CONSIDERED ON BRIEFS ON JANUARY 8, 2018
FROM THE CIRCUIT COURT OF THE SECOND JUDICIAL CIRCUIT
MINNEHAHA COUNTY, SOUTH DAKOTA THE HONORABLE LAWRENCE E. LONG
GREGORY T. BREWERS of Strange, Farrell, Johnson &
Brewers, P.C. Sioux Falls, South Dakota Attorneys for
plaintiff and appellant.
KRISTINE K. O'CONNELL ARON A. HOGDEN of Woods, Fuller,
Shultz & Smith, P.C. Sioux Falls, South Dakota Attorneys
for defendant and appellee.
GILBERTSON, CHIEF JUSTICE
This appeal concerns the divorce of Daniel Osdoba from Amy
Kelley- Osdoba. At the conclusion of the divorce proceedings,
the circuit court accepted Amy's valuation of the
parties' residence at $574, 340, which differed from
Daniel's valuation of $611, 000 due to a 6% discount that
accounted for realtor fees. The circuit court also included
Amy's student loans in the marital corpus. The student
loans were incurred while Amy attended medical school before
the parties were married. Further, the circuit court ordered
Amy to make a cash-equalization payment to Daniel, but it
allowed Amy to make the payment over time with an interest
rate of 4%. Daniel was also awarded alimony upon the
condition that he annually release his medical and counseling
records to Amy. Finally, the circuit court denied
Daniel's request for attorney fees. Daniel appeals. We
affirm in part, reverse in part, and remand.
and Procedural History
Daniel and Amy met while Amy was attending medical school in
Iowa City, Iowa. Before that time, Daniel was working in
Minneapolis after completing his Associate's Degree in
Photographic Arts and Graphic Design. Daniel eventually moved
in with Amy but had a hard time finding work in Iowa City.
Daniel eventually found work in a restaurant. Daniel and Amy
were married on June 5, 2004, after Amy's last year of
medical school. Within a few weeks of being married, Daniel
and Amy moved to Indianapolis, Indiana, where they would stay
for the next four years as Amy completed her residency
[¶3.] During Amy's residency program, Daniel worked
as a cook and a grocery-store stocker as he had a hard time
finding a job in his field of study. Amy gave birth to twin
boys during the third year of her residency program. After
the birth of the twins, Daniel became a stay-at-home dad.
In 2011, Amy accepted a job at Sanford in Sioux Falls, South
Dakota, as an ob-gyn specialist. The family moved to Sioux
Falls from Des Moines, Iowa, where Amy was previously working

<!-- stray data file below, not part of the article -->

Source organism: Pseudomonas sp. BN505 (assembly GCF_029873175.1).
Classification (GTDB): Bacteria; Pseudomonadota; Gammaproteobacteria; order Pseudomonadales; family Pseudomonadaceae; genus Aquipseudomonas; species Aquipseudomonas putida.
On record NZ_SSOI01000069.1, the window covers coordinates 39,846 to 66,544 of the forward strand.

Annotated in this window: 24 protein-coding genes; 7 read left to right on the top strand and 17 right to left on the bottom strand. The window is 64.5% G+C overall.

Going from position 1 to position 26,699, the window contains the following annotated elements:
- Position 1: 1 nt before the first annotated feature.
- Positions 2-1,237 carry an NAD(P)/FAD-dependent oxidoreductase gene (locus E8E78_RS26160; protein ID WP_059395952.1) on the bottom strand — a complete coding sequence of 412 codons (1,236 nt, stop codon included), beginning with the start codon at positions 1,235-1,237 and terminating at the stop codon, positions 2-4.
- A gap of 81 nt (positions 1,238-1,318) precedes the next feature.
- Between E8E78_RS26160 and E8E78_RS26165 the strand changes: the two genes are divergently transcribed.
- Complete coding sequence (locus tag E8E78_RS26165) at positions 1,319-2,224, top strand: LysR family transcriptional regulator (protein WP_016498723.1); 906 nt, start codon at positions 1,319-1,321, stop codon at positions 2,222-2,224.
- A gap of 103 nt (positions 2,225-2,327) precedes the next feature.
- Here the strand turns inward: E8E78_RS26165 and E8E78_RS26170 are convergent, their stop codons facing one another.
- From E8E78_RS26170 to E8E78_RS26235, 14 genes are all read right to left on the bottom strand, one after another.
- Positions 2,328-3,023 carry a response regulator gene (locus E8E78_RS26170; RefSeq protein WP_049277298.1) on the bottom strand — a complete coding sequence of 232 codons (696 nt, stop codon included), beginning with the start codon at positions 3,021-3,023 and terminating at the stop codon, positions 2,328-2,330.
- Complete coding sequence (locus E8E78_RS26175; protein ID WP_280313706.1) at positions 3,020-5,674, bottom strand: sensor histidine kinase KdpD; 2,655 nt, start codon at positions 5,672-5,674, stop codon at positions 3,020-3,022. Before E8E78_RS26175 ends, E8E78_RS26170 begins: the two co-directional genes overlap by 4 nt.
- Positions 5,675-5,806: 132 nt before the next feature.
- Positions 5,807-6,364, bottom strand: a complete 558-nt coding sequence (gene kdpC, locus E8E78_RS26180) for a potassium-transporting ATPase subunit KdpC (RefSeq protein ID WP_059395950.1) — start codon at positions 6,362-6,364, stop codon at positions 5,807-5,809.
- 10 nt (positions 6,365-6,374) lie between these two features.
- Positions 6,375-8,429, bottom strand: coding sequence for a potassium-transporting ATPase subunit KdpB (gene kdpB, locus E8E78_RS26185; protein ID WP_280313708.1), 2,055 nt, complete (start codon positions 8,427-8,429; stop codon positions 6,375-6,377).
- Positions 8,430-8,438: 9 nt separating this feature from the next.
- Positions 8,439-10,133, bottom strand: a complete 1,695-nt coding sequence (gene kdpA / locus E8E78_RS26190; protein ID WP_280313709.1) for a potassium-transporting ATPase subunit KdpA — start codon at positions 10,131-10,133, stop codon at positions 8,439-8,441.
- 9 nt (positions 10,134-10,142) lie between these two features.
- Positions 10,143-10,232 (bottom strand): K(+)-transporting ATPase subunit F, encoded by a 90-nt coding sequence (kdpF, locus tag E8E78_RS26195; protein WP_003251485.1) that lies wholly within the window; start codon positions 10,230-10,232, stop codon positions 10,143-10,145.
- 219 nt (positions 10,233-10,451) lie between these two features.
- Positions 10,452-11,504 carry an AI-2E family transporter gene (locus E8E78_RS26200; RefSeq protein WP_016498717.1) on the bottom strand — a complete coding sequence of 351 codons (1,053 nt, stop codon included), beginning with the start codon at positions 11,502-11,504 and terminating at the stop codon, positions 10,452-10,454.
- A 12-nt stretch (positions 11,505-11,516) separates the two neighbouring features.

after completing her residency program. While in Sioux Falls,
Amy gave birth to their third son on August 16, 2012. Daniel
continued staying at home and caring for the children at the
couple's new home in Sioux Falls.
On January 26, 2015, Amy petitioned the circuit court for a
temporary protection order after Daniel exhibited threatening
behavior. The circuit court granted the temporary protection
order. Daniel filed for divorce two days later, and Amy filed
a counterclaim seeking the same. The court ordered Daniel to
undergo a psychological evaluation, which resulted in a
recommendation for psychotherapy and a dismissal of the
temporary restraining order. However, Amy was granted a
second temporary restraining order on October 20, 2015, after
Daniel exhibited more threatening behavior. The circuit court
concluded that Daniel's mental-health issues contributed
to the failing marriage.
Subsequently, Daniel and Amy's divorce trial was held
November 8-9, 2016. At the conclusion of the trial, the
circuit court made partial rulings from the bench. The
circuit court issued a decree of divorce for Daniel and Amy
based on irreconcilable differences. The court also divided
property, awarded Daniel alimony, and set child support. On
November 28, 2016, the circuit court issued a letter decision
that supplemented its bench ruling. On December 30, 2016, the
circuit court entered its final judgment and decree of
Under its rulings relevant to this appeal, the circuit court
accepted Amy's valuation of the parties' home at
$574, 340. This valuation was determined by taking a 6%
discount for realtor fees from Daniel's proposed
valuation of $611, 000. The circuit court also included
Amy's student-loan debt into the marital corpus that she
had incurred during medical school. After division of the
property, the circuit court ordered Amy to pay a
cash-equalization payment of $45, 364 to Daniel. However, the
circuit court allowed Amy the option to make the equalization
payment over 48 months with 4% interest. The circuit court
also awarded Daniel alimony on the condition that Daniel
provide an annual release of his medical and counseling
records to Amy. Daniel will receive decreasing alimony
payments starting at $3, 000 a month and ending at $1, 000 a
month over 14 years. Finally, the circuit court denied
Daniel's request for attorney fees.
[¶8.] Daniel appeals, raising the following issues of
1. Whether the circuit court erred in its valuation of the
2. Whether the circuit court abused its discretion in
including Amy's student-loan debt in the marital estate.
3. Whether the circuit court abused its discretion in
allowing Amy the option of making the equalization payment
over time with 4% interest.
4. Whether the circuit court abused its discretion in
requiring that Daniel annually release his medical and
counseling records to Amy as a condition of receiving
5. Whether the circuit court abused its discretion in
declining to award Daniel his attorney fees.
We review a circuit court's factual findings, which
includes the valuation of property involved in a divorce
proceeding, under the clearly erroneous standard of review.
Johnson v. Johnson, 2007 S.D. 56, ¶ 16, 734
N.W.2d 801, 806; accord SDCL 15-6-52(a). "We
will overturn the [circuit] court's findings of fact on
appeal only when a complete review of the evidence leaves
[this] Court with a definite and ...